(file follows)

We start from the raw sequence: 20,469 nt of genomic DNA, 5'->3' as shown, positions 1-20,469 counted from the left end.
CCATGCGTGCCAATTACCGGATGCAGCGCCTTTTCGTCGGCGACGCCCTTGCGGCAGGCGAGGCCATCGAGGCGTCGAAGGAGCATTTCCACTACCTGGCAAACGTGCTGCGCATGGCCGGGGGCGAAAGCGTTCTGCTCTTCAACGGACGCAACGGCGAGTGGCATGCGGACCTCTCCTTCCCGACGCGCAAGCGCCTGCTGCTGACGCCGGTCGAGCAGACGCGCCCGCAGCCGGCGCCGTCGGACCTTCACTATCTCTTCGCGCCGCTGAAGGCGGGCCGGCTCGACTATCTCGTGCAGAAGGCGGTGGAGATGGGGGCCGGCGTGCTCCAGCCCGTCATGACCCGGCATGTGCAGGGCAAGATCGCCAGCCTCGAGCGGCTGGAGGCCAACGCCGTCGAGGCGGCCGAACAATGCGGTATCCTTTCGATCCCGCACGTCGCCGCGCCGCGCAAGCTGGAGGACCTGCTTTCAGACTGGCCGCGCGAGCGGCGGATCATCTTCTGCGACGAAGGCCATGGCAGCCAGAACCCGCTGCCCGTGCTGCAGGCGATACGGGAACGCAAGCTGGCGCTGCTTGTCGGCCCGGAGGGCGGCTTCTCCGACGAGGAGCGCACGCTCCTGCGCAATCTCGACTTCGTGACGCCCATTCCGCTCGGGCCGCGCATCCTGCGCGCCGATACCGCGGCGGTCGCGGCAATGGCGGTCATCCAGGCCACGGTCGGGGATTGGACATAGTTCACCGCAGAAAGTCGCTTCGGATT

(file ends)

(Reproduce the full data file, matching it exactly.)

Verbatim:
We start from the raw sequence: 20,469 nt of genomic DNA, 5'->3' as shown, positions 1-20,469 counted from the left end.
CCATGCGTGCCAATTACCGGATGCAGCGCCTTTTCGTCGGCGACGCCCTTGCGGCAGGCGAGGCCATCGAGGCGTCGAAGGAGCATTTCCACTACCTGGCAAACGTGCTGCGCATGGCCGGGGGCGAAAGCGTTCTGCTCTTCAACGGACGCAACGGCGAGTGGCATGCGGACCTCTCCTTCCCGACGCGCAAGCGCCTGCTGCTGACGCCGGTCGAGCAGACGCGCCCGCAGCCGGCGCCGTCGGACCTTCACTATCTCTTCGCGCCGCTGAAGGCGGGCCGGCTCGACTATCTCGTGCAGAAGGCGGTGGAGATGGGGGCCGGCGTGCTCCAGCCCGTCATGACCCGGCATGTGCAGGGCAAGATCGCCAGCCTCGAGCGGCTGGAGGCCAACGCCGTCGAGGCGGCCGAACAATGCGGTATCCTTTCGATCCCGCACGTCGCCGCGCCGCGCAAGCTGGAGGACCTGCTTTCAGACTGGCCGCGCGAGCGGCGGATCATCTTCTGCGACGAAGGCCATGGCAGCCAGAACCCGCTGCCCGTGCTGCAGGCGATACGGGAACGCAAGCTGGCGCTGCTTGTCGGCCCGGAGGGCGGCTTCTCCGACGAGGAGCGCACGCTCCTGCGCAATCTCGACTTCGTGACGCCCATTCCGCTCGGGCCGCGCATCCTGCGCGCCGATACCGCGGCGGTCGCGGCAATGGCGGTCATCCAGGCCACGGTCGGGGATTGGACATAGTTCACCGCAGAAAGTCGCTTCGGATT